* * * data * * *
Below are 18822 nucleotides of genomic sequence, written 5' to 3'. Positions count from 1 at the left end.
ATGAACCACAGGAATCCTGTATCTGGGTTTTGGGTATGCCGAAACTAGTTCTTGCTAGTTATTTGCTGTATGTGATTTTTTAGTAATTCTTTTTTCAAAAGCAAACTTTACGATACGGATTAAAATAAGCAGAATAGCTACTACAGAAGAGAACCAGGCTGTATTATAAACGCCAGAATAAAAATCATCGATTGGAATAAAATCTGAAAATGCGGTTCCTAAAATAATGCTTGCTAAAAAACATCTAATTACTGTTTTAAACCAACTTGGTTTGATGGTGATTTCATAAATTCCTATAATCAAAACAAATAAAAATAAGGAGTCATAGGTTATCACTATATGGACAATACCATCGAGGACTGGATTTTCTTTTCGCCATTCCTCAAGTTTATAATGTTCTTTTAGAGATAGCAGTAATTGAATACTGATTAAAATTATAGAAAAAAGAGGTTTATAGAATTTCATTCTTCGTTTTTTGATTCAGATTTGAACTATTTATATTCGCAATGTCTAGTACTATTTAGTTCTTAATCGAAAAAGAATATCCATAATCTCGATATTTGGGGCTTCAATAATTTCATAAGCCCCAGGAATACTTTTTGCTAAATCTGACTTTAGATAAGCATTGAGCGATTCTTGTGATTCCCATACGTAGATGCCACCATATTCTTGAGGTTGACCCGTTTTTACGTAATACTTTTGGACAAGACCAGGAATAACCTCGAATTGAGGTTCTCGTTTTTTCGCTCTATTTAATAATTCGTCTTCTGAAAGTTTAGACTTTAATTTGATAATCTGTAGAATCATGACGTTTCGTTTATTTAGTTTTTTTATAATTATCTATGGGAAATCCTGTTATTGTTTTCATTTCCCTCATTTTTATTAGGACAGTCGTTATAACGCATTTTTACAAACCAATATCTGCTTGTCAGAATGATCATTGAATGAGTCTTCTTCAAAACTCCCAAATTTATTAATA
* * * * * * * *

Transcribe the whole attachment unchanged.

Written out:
Below are 18822 nucleotides of genomic sequence, written 5' to 3'. Positions count from 1 at the left end.
ATGAACCACAGGAATCCTGTATCTGGGTTTTGGGTATGCCGAAACTAGTTCTTGCTAGTTATTTGCTGTATGTGATTTTTTAGTAATTCTTTTTTCAAAAGCAAACTTTACGATACGGATTAAAATAAGCAGAATAGCTACTACAGAAGAGAACCAGGCTGTATTATAAACGCCAGAATAAAAATCATCGATTGGAATAAAATCTGAAAATGCGGTTCCTAAAATAATGCTTGCTAAAAAACATCTAATTACTGTTTTAAACCAACTTGGTTTGATGGTGATTTCATAAATTCCTATAATCAAAACAAATAAAAATAAGGAGTCATAGGTTATCACTATATGGACAATACCATCGAGGACTGGATTTTCTTTTCGCCATTCCTCAAGTTTATAATGTTCTTTTAGAGATAGCAGTAATTGAATACTGATTAAAATTATAGAAAAAAGAGGTTTATAGAATTTCATTCTTCGTTTTTTGATTCAGATTTGAACTATTTATATTCGCAATGTCTAGTACTATTTAGTTCTTAATCGAAAAAGAATATCCATAATCTCGATATTTGGGGCTTCAATAATTTCATAAGCCCCAGGAATACTTTTTGCTAAATCTGACTTTAGATAAGCATTGAGCGATTCTTGTGATTCCCATACGTAGATGCCACCATATTCTTGAGGTTGACCCGTTTTTACGTAATACTTTTGGACAAGACCAGGAATAACCTCGAATTGAGGTTCTCGTTTTTTCGCTCTATTTAATAATTCGTCTTCTGAAAGTTTAGACTTTAATTTGATAATCTGTAGAATCATGACGTTTCGTTTATTTAGTTTTTTTATAATTATCTATGGGAAATCCTGTTATTGTTTTCATTTCCCTCATTTTTATTAGGACAGTCGTTATAACGCATTTTTACAAACCAATATCTGCTTGTCAGAATGATCATTGAATGAGTCTTCTTCAAAACTCCCAAATTTATTAATA